How good are management practices across countries and firms?

Those who live in China, Brazil, or India perhaps already know that firms in their countries are poorly managed. For others, Bloom et al 2012, in their paper entitled “Management Practices Across Firms and Countries” validate the same using data. On the other end of the spectrum are American, Japanese, and German firms — the best managed ones.

The authors measure management practices broadly on the following parameters: a) performance monitoring, b) target setting, and c) incentives/people management. Too broad? Many sub-categories within these three criteria define what the “best management practices” are. These criteria are the ones followed in McKinsey — which is convoluted, anyway!

The management metrics used in their analysis are highly correlated with firm productivity and output. In other words, firms adhering to such management practices are the ones that generate higher profits. So the authors are not discussing trivial stuff, for sure.

UK schools, model lesson

Around the globe, there seems to be a pattern for firm management across industries. This pattern seems to corroborate with conventional wisdom. Government, family, and founder-owned firms are poorly managed; while multinational, private-equity, and dispersed shareholders firms are better managed (does one even require data to substantiate this finding?).

America’s retail firms and hospitals seem to be the best managed ones internationally, while US high schools serve to be the counterbalance. No kidding! UK schools are the best managed ones — yes, it is very much official.

Industries with strong product market competition and higher skills have better management practices compared with others. The educational level of the workforce is also strongly associated with better management practices.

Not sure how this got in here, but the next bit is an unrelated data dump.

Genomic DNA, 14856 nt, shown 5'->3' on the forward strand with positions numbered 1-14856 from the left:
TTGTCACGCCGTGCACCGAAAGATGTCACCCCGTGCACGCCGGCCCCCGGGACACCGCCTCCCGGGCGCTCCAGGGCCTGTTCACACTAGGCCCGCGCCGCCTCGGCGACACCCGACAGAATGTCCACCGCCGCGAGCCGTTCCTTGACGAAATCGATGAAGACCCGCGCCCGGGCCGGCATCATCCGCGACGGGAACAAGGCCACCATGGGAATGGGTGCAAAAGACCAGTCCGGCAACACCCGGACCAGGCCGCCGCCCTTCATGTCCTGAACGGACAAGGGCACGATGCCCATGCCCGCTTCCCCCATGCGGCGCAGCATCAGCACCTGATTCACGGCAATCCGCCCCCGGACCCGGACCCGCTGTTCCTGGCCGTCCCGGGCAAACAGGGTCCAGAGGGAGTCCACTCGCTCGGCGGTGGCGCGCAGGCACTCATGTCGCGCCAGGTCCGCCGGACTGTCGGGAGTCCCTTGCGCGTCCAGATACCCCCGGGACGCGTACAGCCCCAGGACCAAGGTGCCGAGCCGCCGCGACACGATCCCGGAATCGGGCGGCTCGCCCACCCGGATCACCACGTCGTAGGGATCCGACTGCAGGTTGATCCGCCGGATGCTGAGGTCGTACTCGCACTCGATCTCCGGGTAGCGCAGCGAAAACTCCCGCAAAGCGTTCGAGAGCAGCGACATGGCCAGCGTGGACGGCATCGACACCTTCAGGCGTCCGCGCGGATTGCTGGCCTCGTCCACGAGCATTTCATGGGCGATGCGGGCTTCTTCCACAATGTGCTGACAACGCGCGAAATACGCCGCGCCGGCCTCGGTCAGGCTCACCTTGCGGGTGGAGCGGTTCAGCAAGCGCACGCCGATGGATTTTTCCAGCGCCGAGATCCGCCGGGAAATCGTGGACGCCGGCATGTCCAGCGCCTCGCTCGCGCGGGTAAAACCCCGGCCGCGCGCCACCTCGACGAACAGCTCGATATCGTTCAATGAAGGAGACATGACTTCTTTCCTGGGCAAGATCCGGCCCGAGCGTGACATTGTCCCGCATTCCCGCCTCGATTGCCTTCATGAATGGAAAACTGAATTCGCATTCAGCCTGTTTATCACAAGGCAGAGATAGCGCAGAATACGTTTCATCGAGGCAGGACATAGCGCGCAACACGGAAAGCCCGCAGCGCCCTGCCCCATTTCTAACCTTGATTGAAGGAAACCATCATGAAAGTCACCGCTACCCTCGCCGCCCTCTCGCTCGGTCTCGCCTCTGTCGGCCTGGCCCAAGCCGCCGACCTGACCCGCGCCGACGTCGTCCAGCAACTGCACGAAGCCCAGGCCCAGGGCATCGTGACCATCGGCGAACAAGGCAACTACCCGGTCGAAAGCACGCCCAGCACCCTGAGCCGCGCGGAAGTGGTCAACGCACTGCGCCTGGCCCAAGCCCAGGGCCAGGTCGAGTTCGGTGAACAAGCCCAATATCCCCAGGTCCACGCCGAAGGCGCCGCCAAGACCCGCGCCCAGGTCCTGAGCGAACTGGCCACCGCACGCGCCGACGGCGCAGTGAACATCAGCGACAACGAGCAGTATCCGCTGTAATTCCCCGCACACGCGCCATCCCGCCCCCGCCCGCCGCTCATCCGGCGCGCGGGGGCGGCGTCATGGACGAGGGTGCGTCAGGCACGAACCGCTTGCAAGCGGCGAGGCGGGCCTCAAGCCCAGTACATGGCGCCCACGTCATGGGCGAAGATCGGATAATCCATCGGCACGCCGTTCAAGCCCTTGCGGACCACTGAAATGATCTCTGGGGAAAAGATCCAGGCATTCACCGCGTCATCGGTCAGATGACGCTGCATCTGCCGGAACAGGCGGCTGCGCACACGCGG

The sample in the analysis consisted of medium-sized firms employing between 100 and 5,000 workers. Interviewers were “MBA-type” students from the surveyed countries and were pursuing their studies in top US or European universities!

To top it, the authors (who also happen to be the survey designers) further validate their data using several methods. One among the methods is to run a repeat interview conducted by a second MBA student. The results seem to be consistent. The point above suggests that even the best in the profession are prone to slips. Why would someone require a re-confirmation on whether government firms are poorly managed? Forget the second; even the 100th MBA student is most likely to come back with the same obvious result about government managed firms.

Labour market rigidity

In the manufacturing sector, Indian firms are in the same league as that of American and Chinese firms. Managerial use of incentives in these three countries is much greater than the use of monitoring or target setting. Hold on! Too early to celebrate!

While this system offers the greatest advantage to US firms, it does just the opposite for the Indian counterparts. The authors find that labour market rigidities in India make it harder to reward or punish the high and poor performers, respectively.

An example of labour market rigidity: It is so common (and occasionally a matter of right) for city bus drivers to not stop at red lights, drive on the wrong side of the road, or fail to stop at bus stops. But the labour market conditions or rigidities make it that much harder to punish them.

Overall, the authors are disheartened by the fact that economists ignore management as an important factor that explains productivity differences. They suggest several policy measures that can improve management quality.

These include promoting product market competition, incentivising performances (either ways), reducing taxes, and educating the workforce. Except for the last suggestion, it looks like a real long shot for a country like India. But no worries! Government will take care of the rest!